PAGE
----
Lewisham's Recycling Record: Could Do Better

Adam Tinworth
Adam Tinworth

While working my way through the newspaper, I found a small reference to new figures on recycling. A quick search on Auntie Beeb’s website threw up something more useful, but not really what I was looking for. Finally, a hunt through DEFRA‘s website turned up a PDF with the complete figures for the country.

It doesn’t make happy reading for Lewisham Council. The first hint of a problem is when a search for “Lewisham” leaps you to page eight of nine. Uh-oh. The borough’s target for recycling and composting fo waste for 2003/2004 was 10%. It hit 8%. It’s a significant percentage short of a fairly low target. Disappointing for all concerned, I suspect.

However, the original article (in the Daily Torygraph) had the government busy issuing threats to “take over” the worst 34 under-performing councils. Lewisham is the 23rd worst, by my reading, and in some danger of having Government official coming over, checking dust on the mantlepiece and generally making themselves unwelcome guests.

That, to me, reads like a severe over-estimation of the power of government. Sure, councils have the ability to clean the streets better (and I have positive things to say about Lewisham Council in thar regard in a post to come), but they don’t have the power to reach into people’s brains and switch on the light that says “oooh, I should recycle”. Lewisham has a significant number of people who can’t even be bothered too keep their own property looking clean, or walk 10 yards to the nearest litter bin to drop their chewing gum. (Have you see the plaza in front of the new police station? It looks like a negative image of a dalmation.) Educating people on environmental issues will be a long, slow process, one I doubt “Government officials” parachuted into a local authority will be able to significantly change.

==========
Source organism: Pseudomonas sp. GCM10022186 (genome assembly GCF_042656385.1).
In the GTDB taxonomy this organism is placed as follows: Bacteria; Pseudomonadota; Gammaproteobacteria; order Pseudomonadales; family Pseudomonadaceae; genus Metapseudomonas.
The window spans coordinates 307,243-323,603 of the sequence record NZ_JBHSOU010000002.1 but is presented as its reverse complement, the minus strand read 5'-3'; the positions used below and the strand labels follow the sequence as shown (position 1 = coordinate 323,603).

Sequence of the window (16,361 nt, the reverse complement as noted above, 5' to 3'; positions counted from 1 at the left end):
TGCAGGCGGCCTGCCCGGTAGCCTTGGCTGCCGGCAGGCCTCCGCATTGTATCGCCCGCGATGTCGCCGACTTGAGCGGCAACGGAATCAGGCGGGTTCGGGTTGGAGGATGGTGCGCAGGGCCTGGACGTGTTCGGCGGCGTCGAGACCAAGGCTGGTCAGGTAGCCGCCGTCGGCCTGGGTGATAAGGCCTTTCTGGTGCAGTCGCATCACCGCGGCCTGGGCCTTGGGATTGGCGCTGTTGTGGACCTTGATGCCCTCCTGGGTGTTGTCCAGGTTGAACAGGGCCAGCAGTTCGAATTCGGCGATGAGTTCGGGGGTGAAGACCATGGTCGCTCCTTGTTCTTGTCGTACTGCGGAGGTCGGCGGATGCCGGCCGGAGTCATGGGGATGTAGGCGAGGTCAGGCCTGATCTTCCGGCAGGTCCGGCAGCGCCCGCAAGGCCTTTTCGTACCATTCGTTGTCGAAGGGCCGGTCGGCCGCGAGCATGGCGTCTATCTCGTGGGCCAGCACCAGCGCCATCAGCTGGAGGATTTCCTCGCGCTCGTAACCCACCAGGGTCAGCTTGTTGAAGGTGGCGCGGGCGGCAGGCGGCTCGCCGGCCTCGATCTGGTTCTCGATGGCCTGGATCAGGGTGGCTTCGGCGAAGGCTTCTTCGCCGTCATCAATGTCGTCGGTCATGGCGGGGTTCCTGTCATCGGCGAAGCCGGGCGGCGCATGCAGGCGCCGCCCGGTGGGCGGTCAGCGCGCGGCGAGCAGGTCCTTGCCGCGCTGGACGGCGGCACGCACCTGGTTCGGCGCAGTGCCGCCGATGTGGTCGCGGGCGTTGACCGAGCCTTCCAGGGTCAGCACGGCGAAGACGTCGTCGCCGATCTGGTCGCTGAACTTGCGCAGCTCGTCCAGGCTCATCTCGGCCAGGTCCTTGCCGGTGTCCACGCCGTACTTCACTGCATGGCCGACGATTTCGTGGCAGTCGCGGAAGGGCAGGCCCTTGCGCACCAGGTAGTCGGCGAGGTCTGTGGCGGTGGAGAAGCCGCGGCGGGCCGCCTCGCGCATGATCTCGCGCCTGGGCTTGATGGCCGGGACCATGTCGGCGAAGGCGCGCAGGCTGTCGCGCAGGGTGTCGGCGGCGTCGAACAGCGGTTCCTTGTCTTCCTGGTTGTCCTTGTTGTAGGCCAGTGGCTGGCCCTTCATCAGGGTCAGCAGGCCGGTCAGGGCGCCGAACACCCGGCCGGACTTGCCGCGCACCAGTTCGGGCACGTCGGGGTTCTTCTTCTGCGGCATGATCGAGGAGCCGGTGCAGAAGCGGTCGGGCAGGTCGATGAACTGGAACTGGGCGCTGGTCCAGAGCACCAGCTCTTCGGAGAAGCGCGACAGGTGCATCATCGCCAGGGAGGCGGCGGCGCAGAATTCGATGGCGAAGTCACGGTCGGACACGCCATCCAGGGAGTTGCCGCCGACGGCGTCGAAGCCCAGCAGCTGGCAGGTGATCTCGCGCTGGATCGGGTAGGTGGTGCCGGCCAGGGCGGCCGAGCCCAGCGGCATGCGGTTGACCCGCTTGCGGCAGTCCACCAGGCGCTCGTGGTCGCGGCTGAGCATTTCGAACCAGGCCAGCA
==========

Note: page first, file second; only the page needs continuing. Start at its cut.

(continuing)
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Adam is a lecturer, trainer and writer. He's been a blogger for over 20 years, and a journalist for more than 30. He lectures on audience strategy and engagement at City, University of London.